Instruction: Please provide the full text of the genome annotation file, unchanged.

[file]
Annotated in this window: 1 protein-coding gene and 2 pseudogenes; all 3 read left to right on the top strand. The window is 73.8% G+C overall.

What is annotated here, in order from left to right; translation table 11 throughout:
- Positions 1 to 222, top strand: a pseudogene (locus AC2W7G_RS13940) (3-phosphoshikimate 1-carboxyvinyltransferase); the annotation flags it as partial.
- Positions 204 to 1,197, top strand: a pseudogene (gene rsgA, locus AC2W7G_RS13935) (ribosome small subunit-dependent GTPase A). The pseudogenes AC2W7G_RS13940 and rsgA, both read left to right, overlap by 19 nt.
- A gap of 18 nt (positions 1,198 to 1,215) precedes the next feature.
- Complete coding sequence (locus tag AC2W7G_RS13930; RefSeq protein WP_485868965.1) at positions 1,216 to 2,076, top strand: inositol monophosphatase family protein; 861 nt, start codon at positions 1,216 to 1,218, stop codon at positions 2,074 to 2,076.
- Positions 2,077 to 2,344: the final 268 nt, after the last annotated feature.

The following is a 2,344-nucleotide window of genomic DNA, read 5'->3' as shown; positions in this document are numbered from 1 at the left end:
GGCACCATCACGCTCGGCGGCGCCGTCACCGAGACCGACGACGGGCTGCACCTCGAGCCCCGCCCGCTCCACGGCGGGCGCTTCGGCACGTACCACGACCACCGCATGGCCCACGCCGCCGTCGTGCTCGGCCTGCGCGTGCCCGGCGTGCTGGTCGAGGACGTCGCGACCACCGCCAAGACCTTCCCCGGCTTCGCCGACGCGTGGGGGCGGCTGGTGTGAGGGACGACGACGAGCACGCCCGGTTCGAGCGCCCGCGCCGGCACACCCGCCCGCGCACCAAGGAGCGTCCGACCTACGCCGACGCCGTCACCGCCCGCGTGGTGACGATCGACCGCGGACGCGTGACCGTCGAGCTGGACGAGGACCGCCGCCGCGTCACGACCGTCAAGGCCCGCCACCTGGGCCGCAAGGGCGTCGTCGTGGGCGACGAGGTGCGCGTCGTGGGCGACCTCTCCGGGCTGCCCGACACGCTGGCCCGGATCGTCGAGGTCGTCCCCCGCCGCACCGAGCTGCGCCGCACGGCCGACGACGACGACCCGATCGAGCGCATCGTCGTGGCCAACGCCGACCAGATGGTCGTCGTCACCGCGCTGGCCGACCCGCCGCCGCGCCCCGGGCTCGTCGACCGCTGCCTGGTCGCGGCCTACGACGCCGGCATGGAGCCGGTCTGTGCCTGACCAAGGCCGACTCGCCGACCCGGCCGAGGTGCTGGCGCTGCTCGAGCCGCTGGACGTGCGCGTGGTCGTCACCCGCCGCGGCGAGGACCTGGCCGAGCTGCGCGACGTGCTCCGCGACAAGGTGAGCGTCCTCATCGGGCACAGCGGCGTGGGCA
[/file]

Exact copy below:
Annotated in this window: 1 protein-coding gene and 2 pseudogenes; all 3 read left to right on the top strand. The window is 73.8% G+C overall.

What is annotated here, in order from left to right; translation table 11 throughout:
- Positions 1 to 222, top strand: a pseudogene (locus AC2W7G_RS13940) (3-phosphoshikimate 1-carboxyvinyltransferase); the annotation flags it as partial.
- Positions 204 to 1,197, top strand: a pseudogene (gene rsgA, locus AC2W7G_RS13935) (ribosome small subunit-dependent GTPase A). The pseudogenes AC2W7G_RS13940 and rsgA, both read left to right, overlap by 19 nt.
- A gap of 18 nt (positions 1,198 to 1,215) precedes the next feature.
- Complete coding sequence (locus tag AC2W7G_RS13930; RefSeq protein WP_485868965.1) at positions 1,216 to 2,076, top strand: inositol monophosphatase family protein; 861 nt, start codon at positions 1,216 to 1,218, stop codon at positions 2,074 to 2,076.
- Positions 2,077 to 2,344: the final 268 nt, after the last annotated feature.

The following is a 2,344-nucleotide window of genomic DNA, read 5'->3' as shown; positions in this document are numbered from 1 at the left end:
GGCACCATCACGCTCGGCGGCGCCGTCACCGAGACCGACGACGGGCTGCACCTCGAGCCCCGCCCGCTCCACGGCGGGCGCTTCGGCACGTACCACGACCACCGCATGGCCCACGCCGCCGTCGTGCTCGGCCTGCGCGTGCCCGGCGTGCTGGTCGAGGACGTCGCGACCACCGCCAAGACCTTCCCCGGCTTCGCCGACGCGTGGGGGCGGCTGGTGTGAGGGACGACGACGAGCACGCCCGGTTCGAGCGCCCGCGCCGGCACACCCGCCCGCGCACCAAGGAGCGTCCGACCTACGCCGACGCCGTCACCGCCCGCGTGGTGACGATCGACCGCGGACGCGTGACCGTCGAGCTGGACGAGGACCGCCGCCGCGTCACGACCGTCAAGGCCCGCCACCTGGGCCGCAAGGGCGTCGTCGTGGGCGACGAGGTGCGCGTCGTGGGCGACCTCTCCGGGCTGCCCGACACGCTGGCCCGGATCGTCGAGGTCGTCCCCCGCCGCACCGAGCTGCGCCGCACGGCCGACGACGACGACCCGATCGAGCGCATCGTCGTGGCCAACGCCGACCAGATGGTCGTCGTCACCGCGCTGGCCGACCCGCCGCCGCGCCCCGGGCTCGTCGACCGCTGCCTGGTCGCGGCCTACGACGCCGGCATGGAGCCGGTCTGTGCCTGACCAAGGCCGACTCGCCGACCCGGCCGAGGTGCTGGCGCTGCTCGAGCCGCTGGACGTGCGCGTGGTCGTCACCCGCCGCGGCGAGGACCTGGCCGAGCTGCGCGACGTGCTCCGCGACAAGGTGAGCGTCCTCATCGGGCACAGCGGCGTGGGCA